Johns Hopkins researchers have discovered a previously unsuspected mechanism of cell death that may afford a new way to find and develop stronger yet less-harmful anticancer drugs. Specifically, they have found that a cellular stress-response protein prevents cells from dying by interacting with a particular signaling protein and mediating its response to some conventional anticancer drugs.
“A major hang-up in cancer chemotherapy is the toxicity caused by DNA disruption of cell division throughout the body. Our research suggests that drugs like cisplatin and novobiocin kill cells as much from this newly discovered mechanism as any other mechanism of cell death,” says Solomon H. Snyder, M.D., a professor of neuroscience at Hopkins. “Targeting this new mechanism in drug design might make for therapies with fewer side effects.”
Snyder and colleagues previously had discovered that cell stressors, including anticancer drugs, rapidly activate the protein IP6K2, which promotes cell death. The team searched for proteins that bind to and potentially control IP6K2 and found a heat shock protein, HSP90.
“This was really interesting because HSP90 is a survival protein,” says Snyder. “On the one hand we have IP6K2, which is pro death, and on the other we have the pro-life HSP90, so we thought maybe they might be duking it out in a cell.”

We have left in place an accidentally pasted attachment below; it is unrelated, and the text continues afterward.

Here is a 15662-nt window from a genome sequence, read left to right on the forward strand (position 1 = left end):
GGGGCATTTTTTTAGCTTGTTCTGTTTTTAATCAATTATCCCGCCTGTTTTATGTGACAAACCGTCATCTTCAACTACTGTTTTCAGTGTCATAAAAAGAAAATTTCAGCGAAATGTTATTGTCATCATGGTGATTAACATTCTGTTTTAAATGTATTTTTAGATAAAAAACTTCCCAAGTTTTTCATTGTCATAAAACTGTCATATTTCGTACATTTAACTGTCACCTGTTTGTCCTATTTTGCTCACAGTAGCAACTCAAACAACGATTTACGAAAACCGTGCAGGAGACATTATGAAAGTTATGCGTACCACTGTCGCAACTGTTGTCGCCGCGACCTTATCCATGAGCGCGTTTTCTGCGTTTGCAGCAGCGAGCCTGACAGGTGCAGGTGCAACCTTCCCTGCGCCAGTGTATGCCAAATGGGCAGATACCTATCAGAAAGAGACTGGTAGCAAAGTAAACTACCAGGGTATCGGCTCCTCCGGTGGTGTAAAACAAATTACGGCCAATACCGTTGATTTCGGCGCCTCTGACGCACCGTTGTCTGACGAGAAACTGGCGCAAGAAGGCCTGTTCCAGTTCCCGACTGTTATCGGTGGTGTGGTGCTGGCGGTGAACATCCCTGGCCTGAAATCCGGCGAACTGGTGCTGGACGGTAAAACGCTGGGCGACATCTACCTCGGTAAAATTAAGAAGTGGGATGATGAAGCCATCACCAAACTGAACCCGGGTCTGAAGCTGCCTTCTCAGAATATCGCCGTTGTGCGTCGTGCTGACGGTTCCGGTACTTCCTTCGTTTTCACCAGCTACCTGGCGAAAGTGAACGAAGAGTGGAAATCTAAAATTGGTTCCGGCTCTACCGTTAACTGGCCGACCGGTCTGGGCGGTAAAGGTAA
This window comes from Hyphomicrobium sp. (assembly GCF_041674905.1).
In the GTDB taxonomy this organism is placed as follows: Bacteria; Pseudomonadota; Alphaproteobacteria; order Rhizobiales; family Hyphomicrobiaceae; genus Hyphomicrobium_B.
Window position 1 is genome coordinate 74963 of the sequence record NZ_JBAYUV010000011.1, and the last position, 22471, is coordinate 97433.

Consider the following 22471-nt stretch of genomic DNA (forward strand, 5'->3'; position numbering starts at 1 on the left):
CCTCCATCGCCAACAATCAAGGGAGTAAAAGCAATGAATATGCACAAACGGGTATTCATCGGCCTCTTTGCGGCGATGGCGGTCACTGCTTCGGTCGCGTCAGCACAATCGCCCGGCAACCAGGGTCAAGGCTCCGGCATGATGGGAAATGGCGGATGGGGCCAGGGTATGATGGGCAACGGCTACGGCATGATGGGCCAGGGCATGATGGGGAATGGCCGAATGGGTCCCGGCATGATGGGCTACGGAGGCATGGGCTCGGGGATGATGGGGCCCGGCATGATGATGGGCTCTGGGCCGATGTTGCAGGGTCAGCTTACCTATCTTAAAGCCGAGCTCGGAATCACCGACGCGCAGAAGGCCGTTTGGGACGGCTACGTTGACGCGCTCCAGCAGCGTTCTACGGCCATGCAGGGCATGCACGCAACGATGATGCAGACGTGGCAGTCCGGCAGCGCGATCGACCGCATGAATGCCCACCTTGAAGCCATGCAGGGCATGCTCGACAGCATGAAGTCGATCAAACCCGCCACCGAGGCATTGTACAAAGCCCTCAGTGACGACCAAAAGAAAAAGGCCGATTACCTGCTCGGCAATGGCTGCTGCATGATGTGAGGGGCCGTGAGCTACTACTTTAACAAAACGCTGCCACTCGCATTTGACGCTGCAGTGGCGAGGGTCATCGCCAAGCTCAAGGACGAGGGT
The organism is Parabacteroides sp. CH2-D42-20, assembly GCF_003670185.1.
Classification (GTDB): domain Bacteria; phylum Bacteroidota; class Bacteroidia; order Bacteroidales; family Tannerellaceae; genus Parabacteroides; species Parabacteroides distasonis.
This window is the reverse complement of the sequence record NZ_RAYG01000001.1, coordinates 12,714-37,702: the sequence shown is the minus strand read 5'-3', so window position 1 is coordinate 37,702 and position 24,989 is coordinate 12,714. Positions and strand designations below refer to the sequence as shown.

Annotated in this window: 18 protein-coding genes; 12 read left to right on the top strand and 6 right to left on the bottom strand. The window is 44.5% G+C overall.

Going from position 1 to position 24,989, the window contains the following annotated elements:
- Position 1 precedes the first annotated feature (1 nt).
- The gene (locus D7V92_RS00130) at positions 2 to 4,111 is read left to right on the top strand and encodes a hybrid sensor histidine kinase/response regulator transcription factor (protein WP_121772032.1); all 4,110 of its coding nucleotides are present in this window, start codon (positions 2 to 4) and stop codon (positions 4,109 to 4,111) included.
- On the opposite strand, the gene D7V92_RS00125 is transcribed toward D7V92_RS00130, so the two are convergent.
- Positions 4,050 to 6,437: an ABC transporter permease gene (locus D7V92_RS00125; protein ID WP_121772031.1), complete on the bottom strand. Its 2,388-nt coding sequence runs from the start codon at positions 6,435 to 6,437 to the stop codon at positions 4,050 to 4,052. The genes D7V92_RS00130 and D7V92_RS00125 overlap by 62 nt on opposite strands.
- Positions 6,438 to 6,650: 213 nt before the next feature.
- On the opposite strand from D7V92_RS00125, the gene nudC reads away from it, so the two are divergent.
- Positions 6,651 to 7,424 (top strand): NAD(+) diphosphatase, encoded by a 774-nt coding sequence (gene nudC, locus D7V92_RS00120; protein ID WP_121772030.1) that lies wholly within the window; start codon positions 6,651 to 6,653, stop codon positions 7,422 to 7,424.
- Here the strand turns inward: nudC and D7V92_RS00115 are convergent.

When the team looked closer at the interactions between HSP90 and IP6K2, they found that when the two are bound to each other, IP6K2 stops working. When the researchers altered IP6K2 so that it couldn’t bind HSP90, they were able to restore IP6K2 function. And presumably, according to Snyder, the cell would die.
The team then asked whether the anticancer drugs cisplatin and novobiocin, which cause cell death, somehow interfered with HSP90-IP6K2 interactions. They found that at normal, therapeutic doses, both drugs did block the two proteins from binding, enabling IP6K2 to function uninhibited.
According to Snyder, HSP90 normally binds to IP6K2 and prevents cell death. But the drugs cisplatin and novobiocin can bind to HSP90 and cause it to let go of IP6K2, freeing IP6K2 to promote cell death.
“Our findings could be applied to design new anticancer drugs that specifically block this HSP90-IP6K2 interaction. These drugs may be more selective and therefore have fewer side effects than classical chemotherapeutic agents, which can cause all sorts of DNA damage,” says Snyder.
The results appear in the Early Edition of the Proceedings of the National Academy of Sciences. Authors on the paper are Anutosh Chakraborty, Michael Koldobskiy, Katherine Sixt, Krishna Juluri, Asif Mustafa, Adele Snowman, Damian van Rossum, Randen Patterson and Snyder, all of Hopkins. The research was funded by a U.S. Public Heath Service grant and research scientist award.
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